Don't critics ignore SF because there's far too much of it, and the vast majority of it - like any sector of genre fiction - is a bit safe, geared more to selling to a niche of fans than the mass market? Certainly SF fandom is obsessed with genre distinctions (steampunk, space opera, mundane, whatever) that have absolutely no currency in the mainstream world - just like crime fandom (maybe to a lesser extent) worries about distinctions between golden age, hard-boiled, procedural and so on.

In both cases the really good stuff, the stuff that transcends the formulae and has something worthwhile to say - Atwood, or Houllebecq, or Alan Moore, Ballard, or Gunn - it "does" get noticed, it's just that people don't call it SF anymore.



If you're into SF Literary Criticism, read on.

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review 2017-03-20 02:29
The Last of the Doughboys: The Forgotten Generation and Their Forgotten World War - Richard Rubin

A few minutes ago (it's now 9:29 PM EST as I write this), I finished reading this book. I felt both grateful for the considerable work the author put into travelling across the country (starting in the summer of 2003) to interview personally as many of the surviving U.S. veterans (men and women alike) of the First World War as could be found --- and thankful to hear these veterans speak of their experiences. This has a special resonance to me because my maternal grandfather (who was born in 1895) had served in France as a corporal in the U.S. Army in 1918. He passed away in the early 1970s (when I was a 3rd grader) as I was beginning to come into an awareness of what war was, courtesy of Vietnam. So, it wasn't until many years later, that I came to have a special appreciation for those Americans who served in the First World War and for the changes that war wrought on this country.

Many of the persons Richard Rubin interviewed represented a broad cross-section of those Americans (both native born and immigrant) who served in uniform between 1917 and 1918. While most of the veterans he interviewed (Army, Navy, and Marine Corps) served overseas, there were at least a couple of them who remained in the United States. Indeed, one of them enlisted toward the end of the war and before he could become more fully integrated in "the Army way", the armistice was signed and he was told he could go home. He hadn't been issued a uniform and aside from receiving transit home, the Army gave him a certificate of service and a dollar.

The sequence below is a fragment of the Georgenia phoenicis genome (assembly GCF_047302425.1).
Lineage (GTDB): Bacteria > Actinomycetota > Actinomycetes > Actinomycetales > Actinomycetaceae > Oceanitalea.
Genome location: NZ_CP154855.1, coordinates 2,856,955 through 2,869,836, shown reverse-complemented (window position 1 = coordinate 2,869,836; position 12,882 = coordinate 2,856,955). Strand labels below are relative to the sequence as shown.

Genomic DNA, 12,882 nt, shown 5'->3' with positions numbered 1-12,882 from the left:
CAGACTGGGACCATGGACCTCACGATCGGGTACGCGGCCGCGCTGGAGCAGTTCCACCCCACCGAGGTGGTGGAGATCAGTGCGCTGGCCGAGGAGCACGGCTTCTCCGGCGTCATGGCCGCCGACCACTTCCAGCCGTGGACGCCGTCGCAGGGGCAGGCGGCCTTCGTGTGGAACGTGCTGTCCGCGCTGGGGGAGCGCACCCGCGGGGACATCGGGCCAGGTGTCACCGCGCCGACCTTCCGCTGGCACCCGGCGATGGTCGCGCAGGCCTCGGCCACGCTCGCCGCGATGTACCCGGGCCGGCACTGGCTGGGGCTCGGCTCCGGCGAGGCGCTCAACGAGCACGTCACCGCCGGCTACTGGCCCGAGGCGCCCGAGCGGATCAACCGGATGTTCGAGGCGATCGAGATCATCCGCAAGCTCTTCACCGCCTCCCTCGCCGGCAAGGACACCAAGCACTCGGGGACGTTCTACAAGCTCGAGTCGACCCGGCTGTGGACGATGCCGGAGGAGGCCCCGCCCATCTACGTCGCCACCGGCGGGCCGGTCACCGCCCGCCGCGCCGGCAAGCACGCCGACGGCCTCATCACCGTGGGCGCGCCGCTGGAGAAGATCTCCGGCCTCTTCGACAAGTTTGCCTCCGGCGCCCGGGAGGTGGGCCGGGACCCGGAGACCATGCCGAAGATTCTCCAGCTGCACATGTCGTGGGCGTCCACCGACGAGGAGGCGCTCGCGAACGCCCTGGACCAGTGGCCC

The author also managed to interview a couple of African American veterans of the war. One of them, was George Johnson, a 111 year old living in Richmond, California in 2005. His Army experience was largely reflective of the disdain and indignities with which many African Americans who served in the U.S military during the First World War had to deal with from their white compatriots, and the general society. Mr. Johnson's case was somewhat unique in that, as a very light-skinned African American, he could have easily passed as white, had he so chose. When he speaks with the author about the experiences his brother had with the U.S. Navy (where he was thought to be white and treated as such, until in answer to a query one of his shipmates put to him, he admitted that he was 'Negro'), it was a very sad and tragic story. One that impacted on Mr. Johnson for the rest of his life and perhaps was the contributing factor that made Mr. Johnson later see himself as white and not black. The other African American veteran the author interviewed in 2006 was Moses Hardy at age 113 in Aberdeen, Mississippi. Mr. Hardy served in one of the U.S. Army "pioneer infantry" regiments in France which saw combat during the final stages of the war.
He was in one of the few African American combat units, for most African American soldiers, upon arrival in France, were placed into labor units. (According to the book: "...only 20 percent of all African American troops sent to France in World War I were used as fighting men.") This was reflective of the then widespread belief that African American soldiers were unfit for combat duties. (Never mind the distinguished service African Americans had provided the country as soldiers and sailors since the American Revolution.)

The book concludes with a series of interviews the author had with Frank Woodruff Beckles, who ended up as the last surviving U.S. First World War veteran. His story was richly fascinating, encompassing so much of the world in which he spent so much time between the wars, working on a variety of jobs.